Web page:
Political consultant Andy Meyer discusses political advertising at Rockefeller Center
The Rockefeller Center for Public Policy hosted Andy Meyer for a conversation about the evolving role of money in politics.
On Monday evening, the Rockefeller Center for Public Policy hosted political consultant Andy Meyer for a behind-the-scenes look at political advertising. The event, “How Political Ads are Made…and How They Can Get Better,” was moderated by public policy professor Charles Wheelan. Approximately 40 people attended the discussion.
Meyer, a partner at AL Media, works with progressive candidates and organizations to create campaign materials in-house, from speeches to press releases. In his introduction, Meyer said that he feels “fortunate” that he is able to work with candidates and causes that he cares about. Along with heading more than 20 successful campaigns, Meyer also led the digital program for U.S. Senator Raphael Warnock in the 2020 Georgia Senate race, according to the AL Media website.
Meyer gave an hour-long lecture on political advertising, throughout which he shared career anecdotes. The lecture was followed by a Q&A session.
Meyer said that his approach to political advertising has changed since he entered the field in the early 2000s. The first campaign he worked on was former U.S. Senator Ken Salazar’s successful 2004 race for an open Senate seat in Colorado. During this time, Meyer worked on “oppositional research” against Pete Coors — a Republican Catholic candidate who opposed abortion. One advertisement which Meyer worked on used Coors’s pro-life stance to claim that Coors would object to executing Osama bin Laden if captured. According to Meyer, when Coors was interviewed about the advertisement, he said he would advocate for placing bin Laden in a 3x3 foot cell rather than sentencing him to death. Meyer said that this ad was early in his career — when he was 22 — and “it was not something [he] was proud of.”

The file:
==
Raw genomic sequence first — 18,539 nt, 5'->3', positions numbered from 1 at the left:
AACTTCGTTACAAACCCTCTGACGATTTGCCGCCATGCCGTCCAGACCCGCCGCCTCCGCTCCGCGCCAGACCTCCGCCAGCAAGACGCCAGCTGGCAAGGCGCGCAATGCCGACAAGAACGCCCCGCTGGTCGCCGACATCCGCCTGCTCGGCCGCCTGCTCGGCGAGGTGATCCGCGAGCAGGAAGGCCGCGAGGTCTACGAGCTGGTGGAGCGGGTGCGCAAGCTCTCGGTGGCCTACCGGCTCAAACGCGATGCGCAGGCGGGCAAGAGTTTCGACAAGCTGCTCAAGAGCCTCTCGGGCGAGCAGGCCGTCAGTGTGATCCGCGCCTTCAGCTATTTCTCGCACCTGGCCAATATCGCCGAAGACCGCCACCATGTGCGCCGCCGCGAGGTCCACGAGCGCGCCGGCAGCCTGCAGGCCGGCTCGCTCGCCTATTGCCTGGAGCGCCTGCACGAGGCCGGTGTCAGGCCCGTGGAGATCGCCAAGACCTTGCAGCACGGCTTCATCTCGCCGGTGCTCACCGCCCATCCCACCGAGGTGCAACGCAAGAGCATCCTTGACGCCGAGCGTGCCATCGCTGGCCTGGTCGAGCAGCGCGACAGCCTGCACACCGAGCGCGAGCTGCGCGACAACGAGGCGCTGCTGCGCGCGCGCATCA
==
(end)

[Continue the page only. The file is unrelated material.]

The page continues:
According to Meyer, his current advertisements highlight positive name identification for candidates. Meyer said that the most effective ads are created during primaries because candidates are looking to distinguish themselves from other candidates in their same party.
“Every candidate has a different path to victory,” Meyer said.
In order to develop a campaign strategy, Meyer said that Al Media schedules a 90-minute “bio call” to meet with candidates and learn about their life.
Meyer said that throughout his career in the political media industry, there has been an influx of money into politics. He added that the biggest change to the political advertising landscape is how voters consume media, noting the transition from television-focused media to YouTube and other social media platforms. However, Meyer also noted that many YouTube advertisements are also seen on a television screen.
“I still believe there is no faster way to move people than a 30-second ad on a 60-inch TV,” Meyer said.
On the topic of changes in political advertising, Meyer said many political ads went “under the radar” on Facebook and alternative advertising mediums like Hulu. Following the 2016 election, Meyer said companies like Facebook and Google created departments to oversee political advertising hosted on their sites.
Meyer added that he does not believe the amount of money in political advertising is a problem. According to Meyer, Verizon and AT&T spend more money on their own advertising than the Democratic party does in federal elections.
“I was surprised when he spoke about money in politics as a good thing — I suppose that makes sense given his profession,” Zoe McGuirk ’25 said. “Especially working for democratic and leftist candidates, I wasn’t expecting him to so openly support more money in politics.”
Dara Casey ’25, who is involved with policy research with the Rockefeller Center, also said that the most notable part of the lecture were Meyer’s thoughts on money in politics.
“I think money honestly corrupts politics and it seems like a constant competition on both sides for who can raise the most money, even if that money is coming from unethical sources,” Casey said.
Casey also noted that she thought the longer form political ads which Meyer shared were especially creative. However, she said that even creativity might not sway the average viewer.
“But at the same time, if I was someone watching that ad, I don’t think it would have swayed me,” Casey said. “If that was on YouTube, I would have skipped it.”